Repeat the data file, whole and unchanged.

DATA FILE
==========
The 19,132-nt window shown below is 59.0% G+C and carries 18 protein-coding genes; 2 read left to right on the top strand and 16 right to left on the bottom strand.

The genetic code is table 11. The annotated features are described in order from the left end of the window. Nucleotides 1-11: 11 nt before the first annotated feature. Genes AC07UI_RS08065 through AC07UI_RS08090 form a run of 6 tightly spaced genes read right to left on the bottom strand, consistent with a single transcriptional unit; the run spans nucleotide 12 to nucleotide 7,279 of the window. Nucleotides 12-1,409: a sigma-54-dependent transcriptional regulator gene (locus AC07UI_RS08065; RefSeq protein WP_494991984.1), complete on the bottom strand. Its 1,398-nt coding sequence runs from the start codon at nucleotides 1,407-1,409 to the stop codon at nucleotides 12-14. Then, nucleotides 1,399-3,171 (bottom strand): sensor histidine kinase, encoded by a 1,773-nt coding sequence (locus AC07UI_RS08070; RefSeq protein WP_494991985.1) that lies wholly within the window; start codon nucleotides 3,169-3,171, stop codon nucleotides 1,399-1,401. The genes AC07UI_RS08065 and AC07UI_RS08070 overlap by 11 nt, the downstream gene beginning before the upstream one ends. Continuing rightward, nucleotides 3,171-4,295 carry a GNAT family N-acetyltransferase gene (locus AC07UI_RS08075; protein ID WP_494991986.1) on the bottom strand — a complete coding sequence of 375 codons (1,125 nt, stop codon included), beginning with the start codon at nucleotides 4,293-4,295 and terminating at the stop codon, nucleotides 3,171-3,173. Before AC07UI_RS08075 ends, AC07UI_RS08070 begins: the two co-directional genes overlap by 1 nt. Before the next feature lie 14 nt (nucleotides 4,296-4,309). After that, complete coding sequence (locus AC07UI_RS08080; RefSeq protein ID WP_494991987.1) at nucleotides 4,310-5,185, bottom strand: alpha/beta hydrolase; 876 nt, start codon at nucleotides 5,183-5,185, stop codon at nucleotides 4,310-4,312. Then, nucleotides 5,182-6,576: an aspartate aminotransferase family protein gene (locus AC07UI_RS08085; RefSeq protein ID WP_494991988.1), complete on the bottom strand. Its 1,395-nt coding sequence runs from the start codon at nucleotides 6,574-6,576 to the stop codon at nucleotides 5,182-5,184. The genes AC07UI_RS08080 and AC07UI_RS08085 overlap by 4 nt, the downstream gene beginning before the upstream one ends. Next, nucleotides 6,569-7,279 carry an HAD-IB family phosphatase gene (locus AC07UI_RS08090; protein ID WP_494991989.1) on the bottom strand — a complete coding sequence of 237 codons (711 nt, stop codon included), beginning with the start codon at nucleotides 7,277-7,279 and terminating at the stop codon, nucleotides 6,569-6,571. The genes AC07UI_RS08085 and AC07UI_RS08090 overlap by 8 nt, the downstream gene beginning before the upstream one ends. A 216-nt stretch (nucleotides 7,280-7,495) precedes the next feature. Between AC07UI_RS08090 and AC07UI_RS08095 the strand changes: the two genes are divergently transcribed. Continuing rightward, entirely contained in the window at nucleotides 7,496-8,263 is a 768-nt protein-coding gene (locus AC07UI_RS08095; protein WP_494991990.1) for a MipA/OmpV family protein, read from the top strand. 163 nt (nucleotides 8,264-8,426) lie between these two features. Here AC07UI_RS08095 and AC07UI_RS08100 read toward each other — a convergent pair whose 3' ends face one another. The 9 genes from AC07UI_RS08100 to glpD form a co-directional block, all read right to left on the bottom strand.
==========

The 19,132-nt window shown below is 59.0% G+C and carries 18 protein-coding genes; 2 read left to right on the top strand and 16 right to left on the bottom strand.

The genetic code is table 11. The annotated features are described in order from the left end of the window. Nucleotides 1-11: 11 nt before the first annotated feature. Genes AC07UI_RS08065 through AC07UI_RS08090 form a run of 6 tightly spaced genes read right to left on the bottom strand, consistent with a single transcriptional unit; the run spans nucleotide 12 to nucleotide 7,279 of the window. Nucleotides 12-1,409: a sigma-54-dependent transcriptional regulator gene (locus AC07UI_RS08065; RefSeq protein WP_494991984.1), complete on the bottom strand. Its 1,398-nt coding sequence runs from the start codon at nucleotides 1,407-1,409 to the stop codon at nucleotides 12-14. Then, nucleotides 1,399-3,171 (bottom strand): sensor histidine kinase, encoded by a 1,773-nt coding sequence (locus AC07UI_RS08070; RefSeq protein WP_494991985.1) that lies wholly within the window; start codon nucleotides 3,169-3,171, stop codon nucleotides 1,399-1,401. The genes AC07UI_RS08065 and AC07UI_RS08070 overlap by 11 nt, the downstream gene beginning before the upstream one ends. Continuing rightward, nucleotides 3,171-4,295 carry a GNAT family N-acetyltransferase gene (locus AC07UI_RS08075; protein ID WP_494991986.1) on the bottom strand — a complete coding sequence of 375 codons (1,125 nt, stop codon included), beginning with the start codon at nucleotides 4,293-4,295 and terminating at the stop codon, nucleotides 3,171-3,173. Before AC07UI_RS08075 ends, AC07UI_RS08070 begins: the two co-directional genes overlap by 1 nt. Before the next feature lie 14 nt (nucleotides 4,296-4,309). After that, complete coding sequence (locus AC07UI_RS08080; RefSeq protein ID WP_494991987.1) at nucleotides 4,310-5,185, bottom strand: alpha/beta hydrolase; 876 nt, start codon at nucleotides 5,183-5,185, stop codon at nucleotides 4,310-4,312. Then, nucleotides 5,182-6,576: an aspartate aminotransferase family protein gene (locus AC07UI_RS08085; RefSeq protein ID WP_494991988.1), complete on the bottom strand. Its 1,395-nt coding sequence runs from the start codon at nucleotides 6,574-6,576 to the stop codon at nucleotides 5,182-5,184. The genes AC07UI_RS08080 and AC07UI_RS08085 overlap by 4 nt, the downstream gene beginning before the upstream one ends. Next, nucleotides 6,569-7,279 carry an HAD-IB family phosphatase gene (locus AC07UI_RS08090; protein ID WP_494991989.1) on the bottom strand — a complete coding sequence of 237 codons (711 nt, stop codon included), beginning with the start codon at nucleotides 7,277-7,279 and terminating at the stop codon, nucleotides 6,569-6,571. The genes AC07UI_RS08085 and AC07UI_RS08090 overlap by 8 nt, the downstream gene beginning before the upstream one ends. A 216-nt stretch (nucleotides 7,280-7,495) precedes the next feature. Between AC07UI_RS08090 and AC07UI_RS08095 the strand changes: the two genes are divergently transcribed. Continuing rightward, entirely contained in the window at nucleotides 7,496-8,263 is a 768-nt protein-coding gene (locus AC07UI_RS08095; protein WP_494991990.1) for a MipA/OmpV family protein, read from the top strand. 163 nt (nucleotides 8,264-8,426) lie between these two features. Here AC07UI_RS08095 and AC07UI_RS08100 read toward each other — a convergent pair whose 3' ends face one another. The 9 genes from AC07UI_RS08100 to glpD form a co-directional block, all read right to left on the bottom strand.